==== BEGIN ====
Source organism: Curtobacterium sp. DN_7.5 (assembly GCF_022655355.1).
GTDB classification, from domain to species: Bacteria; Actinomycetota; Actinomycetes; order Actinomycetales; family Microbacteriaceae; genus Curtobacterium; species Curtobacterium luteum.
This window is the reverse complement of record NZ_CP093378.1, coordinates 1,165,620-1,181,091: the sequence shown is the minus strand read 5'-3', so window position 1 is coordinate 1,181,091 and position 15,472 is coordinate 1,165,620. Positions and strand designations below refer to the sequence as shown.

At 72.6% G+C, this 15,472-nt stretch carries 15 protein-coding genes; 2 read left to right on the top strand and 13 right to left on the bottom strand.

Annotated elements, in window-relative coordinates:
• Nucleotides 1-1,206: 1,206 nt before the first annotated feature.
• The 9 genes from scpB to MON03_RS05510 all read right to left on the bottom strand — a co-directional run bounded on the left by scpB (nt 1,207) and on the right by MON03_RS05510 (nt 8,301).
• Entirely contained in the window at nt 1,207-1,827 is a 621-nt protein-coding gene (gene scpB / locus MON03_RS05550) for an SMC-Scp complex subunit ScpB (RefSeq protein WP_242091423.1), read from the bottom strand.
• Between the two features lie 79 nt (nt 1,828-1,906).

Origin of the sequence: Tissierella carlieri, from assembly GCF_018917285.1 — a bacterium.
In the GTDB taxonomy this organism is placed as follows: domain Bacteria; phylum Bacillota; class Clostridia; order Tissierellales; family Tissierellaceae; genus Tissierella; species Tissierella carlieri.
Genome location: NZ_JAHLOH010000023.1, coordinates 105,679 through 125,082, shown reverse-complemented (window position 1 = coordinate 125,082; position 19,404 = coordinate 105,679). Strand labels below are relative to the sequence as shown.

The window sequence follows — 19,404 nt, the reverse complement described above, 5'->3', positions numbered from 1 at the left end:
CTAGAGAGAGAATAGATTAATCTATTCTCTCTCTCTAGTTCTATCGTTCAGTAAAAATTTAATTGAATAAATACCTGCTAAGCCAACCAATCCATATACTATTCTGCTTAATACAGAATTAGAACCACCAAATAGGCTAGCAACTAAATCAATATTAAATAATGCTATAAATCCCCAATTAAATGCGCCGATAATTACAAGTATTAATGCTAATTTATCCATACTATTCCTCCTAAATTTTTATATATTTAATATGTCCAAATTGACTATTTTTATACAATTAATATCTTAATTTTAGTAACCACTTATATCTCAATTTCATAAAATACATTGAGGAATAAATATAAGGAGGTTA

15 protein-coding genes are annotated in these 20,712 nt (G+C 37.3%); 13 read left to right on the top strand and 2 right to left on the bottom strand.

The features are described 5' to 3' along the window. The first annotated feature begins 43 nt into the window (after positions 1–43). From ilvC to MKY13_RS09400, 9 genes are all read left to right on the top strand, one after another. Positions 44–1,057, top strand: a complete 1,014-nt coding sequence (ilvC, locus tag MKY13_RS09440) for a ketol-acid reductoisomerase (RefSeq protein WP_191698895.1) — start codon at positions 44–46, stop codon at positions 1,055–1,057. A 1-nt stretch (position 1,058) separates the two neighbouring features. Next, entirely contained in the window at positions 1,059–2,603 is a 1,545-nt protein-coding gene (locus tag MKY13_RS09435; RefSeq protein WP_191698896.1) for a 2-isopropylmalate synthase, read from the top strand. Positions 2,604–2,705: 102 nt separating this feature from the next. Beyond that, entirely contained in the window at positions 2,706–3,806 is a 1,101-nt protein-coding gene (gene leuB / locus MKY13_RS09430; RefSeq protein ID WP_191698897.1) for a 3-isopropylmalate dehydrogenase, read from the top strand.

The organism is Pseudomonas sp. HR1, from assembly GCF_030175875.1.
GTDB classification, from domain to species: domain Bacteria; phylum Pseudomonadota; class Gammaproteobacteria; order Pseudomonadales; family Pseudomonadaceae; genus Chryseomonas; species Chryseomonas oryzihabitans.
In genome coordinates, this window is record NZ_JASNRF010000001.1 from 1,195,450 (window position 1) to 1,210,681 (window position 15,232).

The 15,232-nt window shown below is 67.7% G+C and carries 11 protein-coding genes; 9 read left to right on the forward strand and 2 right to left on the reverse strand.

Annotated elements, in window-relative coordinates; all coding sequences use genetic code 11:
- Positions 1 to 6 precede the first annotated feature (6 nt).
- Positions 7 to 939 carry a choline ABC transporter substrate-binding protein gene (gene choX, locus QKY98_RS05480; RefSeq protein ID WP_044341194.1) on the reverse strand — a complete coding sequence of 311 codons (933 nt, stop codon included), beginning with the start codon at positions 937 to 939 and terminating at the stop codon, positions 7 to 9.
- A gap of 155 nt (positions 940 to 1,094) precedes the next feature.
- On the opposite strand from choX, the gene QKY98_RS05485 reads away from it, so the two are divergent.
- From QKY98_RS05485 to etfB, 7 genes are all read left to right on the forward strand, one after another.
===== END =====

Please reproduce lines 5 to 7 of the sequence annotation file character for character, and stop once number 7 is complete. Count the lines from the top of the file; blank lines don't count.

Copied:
Annotated elements, in window-relative coordinates:
• Nucleotides 1-1,206: 1,206 nt before the first annotated feature.
• The 9 genes from scpB to MON03_RS05510 all read right to left on the bottom strand — a co-directional run bounded on the left by scpB (nt 1,207) and on the right by MON03_RS05510 (nt 8,301).